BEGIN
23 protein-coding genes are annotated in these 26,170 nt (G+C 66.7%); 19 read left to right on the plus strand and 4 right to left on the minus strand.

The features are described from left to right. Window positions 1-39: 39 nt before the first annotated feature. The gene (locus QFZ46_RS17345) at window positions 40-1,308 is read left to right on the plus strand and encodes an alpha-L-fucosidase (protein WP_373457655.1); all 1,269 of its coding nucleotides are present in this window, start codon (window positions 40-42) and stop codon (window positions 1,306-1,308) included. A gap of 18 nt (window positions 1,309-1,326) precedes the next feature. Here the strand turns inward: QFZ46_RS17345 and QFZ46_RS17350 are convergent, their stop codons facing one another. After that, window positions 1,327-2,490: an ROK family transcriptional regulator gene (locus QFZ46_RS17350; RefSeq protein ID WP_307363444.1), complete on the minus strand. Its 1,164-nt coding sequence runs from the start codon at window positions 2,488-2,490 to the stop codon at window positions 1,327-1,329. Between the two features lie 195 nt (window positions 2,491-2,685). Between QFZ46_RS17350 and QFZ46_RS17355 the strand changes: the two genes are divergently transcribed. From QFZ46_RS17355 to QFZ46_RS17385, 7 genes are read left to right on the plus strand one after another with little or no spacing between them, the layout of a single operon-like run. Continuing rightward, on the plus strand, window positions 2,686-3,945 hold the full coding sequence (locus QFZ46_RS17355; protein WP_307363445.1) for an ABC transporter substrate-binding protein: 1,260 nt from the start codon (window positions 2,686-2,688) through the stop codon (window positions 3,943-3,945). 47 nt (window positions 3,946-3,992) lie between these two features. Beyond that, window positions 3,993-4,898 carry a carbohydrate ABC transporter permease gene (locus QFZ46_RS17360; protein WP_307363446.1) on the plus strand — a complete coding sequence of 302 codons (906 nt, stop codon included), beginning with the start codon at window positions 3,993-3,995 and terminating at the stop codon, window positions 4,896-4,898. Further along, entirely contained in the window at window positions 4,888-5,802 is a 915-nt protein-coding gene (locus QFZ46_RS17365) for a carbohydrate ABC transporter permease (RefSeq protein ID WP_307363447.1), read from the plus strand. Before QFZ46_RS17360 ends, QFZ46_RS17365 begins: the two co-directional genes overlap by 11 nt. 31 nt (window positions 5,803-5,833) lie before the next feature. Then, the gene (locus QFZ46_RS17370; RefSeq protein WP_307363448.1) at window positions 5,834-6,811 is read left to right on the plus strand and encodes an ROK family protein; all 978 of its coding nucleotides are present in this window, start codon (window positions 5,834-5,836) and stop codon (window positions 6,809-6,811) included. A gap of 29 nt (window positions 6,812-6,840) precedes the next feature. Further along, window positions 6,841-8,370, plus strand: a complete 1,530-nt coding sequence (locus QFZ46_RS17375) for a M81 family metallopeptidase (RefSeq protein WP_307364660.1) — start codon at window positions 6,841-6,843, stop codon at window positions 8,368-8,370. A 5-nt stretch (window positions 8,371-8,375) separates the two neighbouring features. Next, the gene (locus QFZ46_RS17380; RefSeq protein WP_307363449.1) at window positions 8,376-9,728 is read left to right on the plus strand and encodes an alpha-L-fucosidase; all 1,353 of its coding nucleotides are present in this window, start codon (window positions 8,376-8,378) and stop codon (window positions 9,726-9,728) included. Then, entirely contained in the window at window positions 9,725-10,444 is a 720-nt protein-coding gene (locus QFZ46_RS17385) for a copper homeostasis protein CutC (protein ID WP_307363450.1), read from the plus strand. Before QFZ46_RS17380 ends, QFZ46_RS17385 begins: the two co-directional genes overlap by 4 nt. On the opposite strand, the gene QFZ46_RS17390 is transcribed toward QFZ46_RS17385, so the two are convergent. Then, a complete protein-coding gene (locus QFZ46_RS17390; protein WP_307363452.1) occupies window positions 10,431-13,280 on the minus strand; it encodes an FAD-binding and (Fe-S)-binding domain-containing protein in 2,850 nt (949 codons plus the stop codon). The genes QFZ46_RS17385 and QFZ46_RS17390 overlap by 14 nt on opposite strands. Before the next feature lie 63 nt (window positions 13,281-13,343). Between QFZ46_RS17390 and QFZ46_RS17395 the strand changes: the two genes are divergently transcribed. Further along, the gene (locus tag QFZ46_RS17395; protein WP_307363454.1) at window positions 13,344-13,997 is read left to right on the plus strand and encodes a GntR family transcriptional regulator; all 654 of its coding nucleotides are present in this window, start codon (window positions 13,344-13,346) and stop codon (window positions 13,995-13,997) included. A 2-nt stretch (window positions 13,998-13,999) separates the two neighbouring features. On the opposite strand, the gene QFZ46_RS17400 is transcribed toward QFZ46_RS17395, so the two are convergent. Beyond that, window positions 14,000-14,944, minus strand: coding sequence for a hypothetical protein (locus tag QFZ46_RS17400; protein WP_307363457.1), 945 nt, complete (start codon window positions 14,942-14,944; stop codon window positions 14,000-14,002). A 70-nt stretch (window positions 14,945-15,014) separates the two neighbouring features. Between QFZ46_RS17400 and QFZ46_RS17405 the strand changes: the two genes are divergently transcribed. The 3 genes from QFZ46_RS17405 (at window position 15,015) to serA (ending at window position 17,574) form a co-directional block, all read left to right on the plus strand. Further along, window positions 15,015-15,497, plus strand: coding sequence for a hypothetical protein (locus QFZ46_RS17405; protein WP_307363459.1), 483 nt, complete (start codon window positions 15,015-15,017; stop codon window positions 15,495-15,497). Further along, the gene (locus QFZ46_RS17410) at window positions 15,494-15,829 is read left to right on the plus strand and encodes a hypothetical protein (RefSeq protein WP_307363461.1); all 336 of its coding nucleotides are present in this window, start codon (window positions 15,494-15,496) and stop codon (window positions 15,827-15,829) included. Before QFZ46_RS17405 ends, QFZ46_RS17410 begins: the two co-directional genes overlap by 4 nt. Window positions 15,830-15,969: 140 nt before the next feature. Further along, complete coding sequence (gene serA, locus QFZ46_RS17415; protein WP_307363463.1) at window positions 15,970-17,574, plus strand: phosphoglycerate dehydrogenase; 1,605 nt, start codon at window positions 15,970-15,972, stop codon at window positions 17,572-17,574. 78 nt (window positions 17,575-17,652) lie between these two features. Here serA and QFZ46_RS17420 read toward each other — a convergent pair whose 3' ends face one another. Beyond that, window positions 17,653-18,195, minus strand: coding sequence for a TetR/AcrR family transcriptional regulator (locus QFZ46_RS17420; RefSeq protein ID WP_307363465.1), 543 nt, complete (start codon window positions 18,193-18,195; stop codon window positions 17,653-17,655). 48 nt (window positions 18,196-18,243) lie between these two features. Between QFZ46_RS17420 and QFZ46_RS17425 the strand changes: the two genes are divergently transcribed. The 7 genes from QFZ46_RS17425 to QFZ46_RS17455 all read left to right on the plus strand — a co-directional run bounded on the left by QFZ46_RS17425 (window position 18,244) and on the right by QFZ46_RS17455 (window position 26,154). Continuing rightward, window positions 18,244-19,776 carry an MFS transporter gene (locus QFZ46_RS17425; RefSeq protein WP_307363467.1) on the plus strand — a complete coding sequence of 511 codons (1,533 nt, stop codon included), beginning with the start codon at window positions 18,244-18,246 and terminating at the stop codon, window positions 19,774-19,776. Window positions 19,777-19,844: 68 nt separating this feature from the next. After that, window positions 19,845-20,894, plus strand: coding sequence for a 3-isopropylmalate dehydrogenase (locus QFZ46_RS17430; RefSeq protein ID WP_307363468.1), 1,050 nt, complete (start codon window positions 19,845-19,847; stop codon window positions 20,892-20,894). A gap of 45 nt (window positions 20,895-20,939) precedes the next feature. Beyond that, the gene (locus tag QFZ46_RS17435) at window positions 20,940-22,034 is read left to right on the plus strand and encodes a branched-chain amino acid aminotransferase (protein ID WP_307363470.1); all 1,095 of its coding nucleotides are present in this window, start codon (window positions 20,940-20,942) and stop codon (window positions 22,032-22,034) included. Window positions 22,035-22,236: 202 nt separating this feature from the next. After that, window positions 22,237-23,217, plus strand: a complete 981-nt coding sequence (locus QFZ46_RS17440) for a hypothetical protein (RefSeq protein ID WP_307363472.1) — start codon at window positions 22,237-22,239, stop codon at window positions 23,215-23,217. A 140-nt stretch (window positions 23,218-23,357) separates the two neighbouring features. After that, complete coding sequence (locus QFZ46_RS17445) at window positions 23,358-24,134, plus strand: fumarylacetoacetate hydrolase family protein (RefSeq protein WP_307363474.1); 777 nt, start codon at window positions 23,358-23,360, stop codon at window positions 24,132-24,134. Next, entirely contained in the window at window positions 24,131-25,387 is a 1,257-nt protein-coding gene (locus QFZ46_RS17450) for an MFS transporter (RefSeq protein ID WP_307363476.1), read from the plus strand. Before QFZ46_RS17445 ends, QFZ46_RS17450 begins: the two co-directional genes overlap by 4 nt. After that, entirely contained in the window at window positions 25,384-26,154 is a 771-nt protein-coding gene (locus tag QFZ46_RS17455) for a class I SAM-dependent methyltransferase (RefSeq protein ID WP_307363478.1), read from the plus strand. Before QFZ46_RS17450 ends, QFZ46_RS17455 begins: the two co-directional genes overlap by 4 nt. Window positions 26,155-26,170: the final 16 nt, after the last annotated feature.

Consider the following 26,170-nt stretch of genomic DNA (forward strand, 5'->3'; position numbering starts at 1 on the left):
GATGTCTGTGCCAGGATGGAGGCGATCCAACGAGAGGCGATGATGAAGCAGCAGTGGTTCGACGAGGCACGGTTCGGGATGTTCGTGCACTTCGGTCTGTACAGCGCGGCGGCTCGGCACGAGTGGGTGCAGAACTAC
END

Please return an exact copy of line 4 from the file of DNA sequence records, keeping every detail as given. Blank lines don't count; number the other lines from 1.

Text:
GATGTCTGTGCCAGGATGGAGGCGATCCAACGAGAGGCGATGATGAAGCAGCAGTGGTTCGACGAGGCACGGTTCGGGATGTTCGTGCACTTCGGTCTGTACAGCGCGGCGGCTCGGCACGAGTGGGTGCAGAACTAC